Eventually, we pretty much all downsize. While a few diehards may opt to stay in their large family homes until the hearse pulls into the driveway, most of us decide at some point that we are tired of the upkeep, want to live in a warmer climate, or move to be nearer our adult children. But how do you know when it's time? Here are 5 signs to watch out for:
1) You do the Snoopy happy dance when a real estate agent tells you what your long-time home is worth.
That's what happened to Helen Perlman Siegel and her husband, Bob. In 2005, a real estate agent in Mount Laurel, N.J., told her she could get a barrel of money for her home of 25 years. "I nearly fell to the floor," Helen recalls. "I suddenly looked at all my stuff with a whole lot less sentimentality and thought 'Yeah, I can live without that!'" The four-bedroom Colonial house the Siegels bought in 1980 for $84,000 sold in a bidding war in 2005 for $376,000 and it got them one step closer to their dream of living in Florida. First, they downsized to a town-home in Mount Laurel and in 2007 bought a condo in Florida, where they now live full time. At the time they moved south, their daughters were 24 and 21.
With the housing market enjoying a strong recovery at the moment, it's worth investigating whether it's Snoopy dance time. From the National Association of Realtors comes this: "The median price has risen at double-digit rates for the past eight months, and is now 7.3 percent below the all-time record of $230,400 in July 2006. Two years ago, the median price was 25.7 percent below the peak."
2) You lose your job and just can't get another one fast enough.
Post-50 workers have struggled mightily in the recession and the slow job recovery that followed it. Sometimes, you just need to read the writing on the wall and get out from under the burden. And frequently, what you fear is your worst nightmare turns out to be the answer to your prayers.
That's what happened to one Colorado woman. Her husband was "of that age," she said, when he lost his job. They sold their home at a loss and moved into a rental property. It "turns out it was the best thing ever that happened to us!" she now says. "We are now living in our dream home of less than 1,000 square feet and are free of yard work, most house work, and LOVE our new neighborhood. We went kicking and screaming for no good reason at all!"
The trick to successfully downsizing for financial reasons is this: Don't wait too long to fail. If you are dipping into your savings to pay your home expenses each month, chances are you shouldn't be in that house. You need your savings for retirement, not to maintain a lifestyle you had back when you were drawing a big salary.
3) Your grandkids ask "Who?" when you call and say "Hi Sweetie, this is grandma!"
Distance doesn't make the heart grow fonder when it comes to grandchildren. You need to be there to celebrate birthdays, watch soccer games, babysit and read to them. You can't get to know your grandkids from 3,000 miles away.
4) You have rooms you haven't entered in a year except to dust.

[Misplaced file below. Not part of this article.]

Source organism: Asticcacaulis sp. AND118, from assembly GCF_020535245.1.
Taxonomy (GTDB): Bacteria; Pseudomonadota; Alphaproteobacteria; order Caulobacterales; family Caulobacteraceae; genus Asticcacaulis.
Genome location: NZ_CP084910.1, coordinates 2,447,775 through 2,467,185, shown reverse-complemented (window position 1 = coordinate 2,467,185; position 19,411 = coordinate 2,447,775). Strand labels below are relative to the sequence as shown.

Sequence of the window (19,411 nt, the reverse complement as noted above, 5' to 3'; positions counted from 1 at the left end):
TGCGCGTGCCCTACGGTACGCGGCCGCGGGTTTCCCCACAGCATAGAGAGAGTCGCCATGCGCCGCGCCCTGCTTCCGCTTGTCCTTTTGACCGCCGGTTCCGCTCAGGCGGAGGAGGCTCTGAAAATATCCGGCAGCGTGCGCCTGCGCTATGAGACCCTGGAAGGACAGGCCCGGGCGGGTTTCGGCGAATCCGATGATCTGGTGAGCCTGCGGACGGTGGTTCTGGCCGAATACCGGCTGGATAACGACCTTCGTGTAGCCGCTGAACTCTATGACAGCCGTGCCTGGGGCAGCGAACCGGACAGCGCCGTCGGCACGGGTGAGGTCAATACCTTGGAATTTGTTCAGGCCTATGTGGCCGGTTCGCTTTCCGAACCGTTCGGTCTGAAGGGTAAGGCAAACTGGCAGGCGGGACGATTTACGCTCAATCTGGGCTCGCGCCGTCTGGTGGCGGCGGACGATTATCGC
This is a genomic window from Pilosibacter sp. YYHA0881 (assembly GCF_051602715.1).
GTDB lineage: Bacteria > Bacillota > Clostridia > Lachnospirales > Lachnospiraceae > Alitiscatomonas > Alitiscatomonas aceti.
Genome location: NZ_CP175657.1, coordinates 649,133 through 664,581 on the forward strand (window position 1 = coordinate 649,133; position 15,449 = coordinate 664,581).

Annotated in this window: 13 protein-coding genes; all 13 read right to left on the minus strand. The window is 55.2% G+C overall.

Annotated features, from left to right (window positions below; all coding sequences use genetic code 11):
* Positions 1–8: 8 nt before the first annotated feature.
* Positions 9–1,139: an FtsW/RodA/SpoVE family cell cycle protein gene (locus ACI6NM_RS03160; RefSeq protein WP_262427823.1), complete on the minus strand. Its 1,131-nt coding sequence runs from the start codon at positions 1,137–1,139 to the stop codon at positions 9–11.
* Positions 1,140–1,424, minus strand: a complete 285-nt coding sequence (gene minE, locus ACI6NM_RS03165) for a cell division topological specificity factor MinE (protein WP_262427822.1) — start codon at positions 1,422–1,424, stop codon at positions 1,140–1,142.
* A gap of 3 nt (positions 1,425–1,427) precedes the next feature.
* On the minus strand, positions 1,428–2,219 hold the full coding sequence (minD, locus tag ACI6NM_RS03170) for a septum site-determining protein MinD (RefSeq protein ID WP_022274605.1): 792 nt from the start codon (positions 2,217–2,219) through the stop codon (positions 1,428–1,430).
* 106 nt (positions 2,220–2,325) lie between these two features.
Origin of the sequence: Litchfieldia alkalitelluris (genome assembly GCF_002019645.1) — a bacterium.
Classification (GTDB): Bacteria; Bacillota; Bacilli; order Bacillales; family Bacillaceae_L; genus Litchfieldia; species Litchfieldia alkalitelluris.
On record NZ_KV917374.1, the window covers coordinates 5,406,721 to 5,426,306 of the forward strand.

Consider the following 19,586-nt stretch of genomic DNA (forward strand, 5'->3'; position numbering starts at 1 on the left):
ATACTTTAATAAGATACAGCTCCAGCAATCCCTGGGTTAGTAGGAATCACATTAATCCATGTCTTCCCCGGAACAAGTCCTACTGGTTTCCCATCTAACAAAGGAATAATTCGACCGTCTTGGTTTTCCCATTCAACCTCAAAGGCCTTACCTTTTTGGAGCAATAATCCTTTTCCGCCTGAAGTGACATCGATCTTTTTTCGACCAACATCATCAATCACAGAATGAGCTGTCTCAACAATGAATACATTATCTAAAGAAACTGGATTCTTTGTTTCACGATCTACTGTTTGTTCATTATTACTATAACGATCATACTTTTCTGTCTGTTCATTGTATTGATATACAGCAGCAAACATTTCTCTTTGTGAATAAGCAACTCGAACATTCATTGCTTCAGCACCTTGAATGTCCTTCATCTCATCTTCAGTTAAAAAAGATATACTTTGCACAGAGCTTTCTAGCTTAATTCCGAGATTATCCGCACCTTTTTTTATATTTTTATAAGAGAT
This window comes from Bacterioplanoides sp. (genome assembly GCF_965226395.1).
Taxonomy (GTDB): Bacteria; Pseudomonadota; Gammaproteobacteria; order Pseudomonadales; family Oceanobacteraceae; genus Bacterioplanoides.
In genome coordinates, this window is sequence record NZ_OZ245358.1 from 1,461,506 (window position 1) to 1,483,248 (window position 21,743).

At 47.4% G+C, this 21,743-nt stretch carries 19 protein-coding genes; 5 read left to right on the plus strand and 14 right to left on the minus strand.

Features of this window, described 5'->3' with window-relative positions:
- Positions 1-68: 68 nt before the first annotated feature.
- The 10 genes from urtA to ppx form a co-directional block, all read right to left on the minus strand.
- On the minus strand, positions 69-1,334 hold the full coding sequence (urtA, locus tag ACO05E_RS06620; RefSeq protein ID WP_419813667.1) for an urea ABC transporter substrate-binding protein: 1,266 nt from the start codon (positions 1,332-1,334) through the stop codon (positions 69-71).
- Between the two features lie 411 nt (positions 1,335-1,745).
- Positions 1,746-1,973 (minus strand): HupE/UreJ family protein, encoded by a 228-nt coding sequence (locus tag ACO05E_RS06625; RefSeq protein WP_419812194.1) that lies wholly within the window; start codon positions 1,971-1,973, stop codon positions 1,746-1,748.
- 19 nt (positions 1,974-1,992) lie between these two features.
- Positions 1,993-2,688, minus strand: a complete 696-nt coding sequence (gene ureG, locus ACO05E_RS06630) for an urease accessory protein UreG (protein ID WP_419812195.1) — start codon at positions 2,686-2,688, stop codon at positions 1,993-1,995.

Our affection for big houses is well-documented. And in fact, the average size of a home grew by 88 feet from 2010 to 2011. But at some point, big houses just become unused houses. And you still have to heat them, cool them, and yes, clean them. Smaller homes have less maintenance and as attached as you may be to the John Deere tractor mower, maybe you don't really need it anymore?
5) You can no longer easily find stuff in your house.
No, this isn't dementia setting in. This is more likely you just having too much stuff. According to recent Ikea data, Americans spend an average of 55 minutes per day looking for things they can't find. Downsizing can be very liberating. It forces you to pare down your possessions and prioritize what is really important to you.
What made you decide to downsize? Let us know in the comments section.
Earlier on HuffPost50:
"Accessibility principles make kitchens that anyone can enjoy," Pierce told Huff/Post50. "A side-swing oven door allows the cook to reach inside more easily, while leaving space below a sink and countertops allows the user to sit while working in the kitchen."
"An island layout gives plenty of space for two cooks to share a kitchen and shortens the travel distance between meal preparation and serving," Pierce said.
"Generous wide pathways and level flooring connecting indoor and outdoor spaces help make a home where elders and children can live easily together," said Pierce.
"Rolling cabinets make a flexible-use kitchen -- doubling as a serving trolley or for storage, adding counterspace, and allowing for seated or standing kitchen activity," Pierce told Huff/Post50.
Home Designer Jeffrey Collé
"The elevator feels more homey when floor and wall materials from surrounding rooms are carried into the cab," Pierce explained.
"Movable walls allow flexibility in room use, so that an in-home apartment can either stand alone or connect to the main living area," said Pierce.
"A covered porch is a useful feature in multi-general homes, and paving materials mark a safe path of travel around the patio," Pierce said.
"Two family members live side by side in separate houses connected with paved ramps and walkways, which can be a great alternative to adding-on at constrained sites," Pierce explained.
"A paved patio makes the outdoors accessible when those who live there use mobility devices," Pierce said.
"A sunroom can be one of many common spaces when two generations share a house," Pierce told Huff/Post50.
"Providing space for hobbies and interests helps make the transition easier when older family members move in," Pierce advised.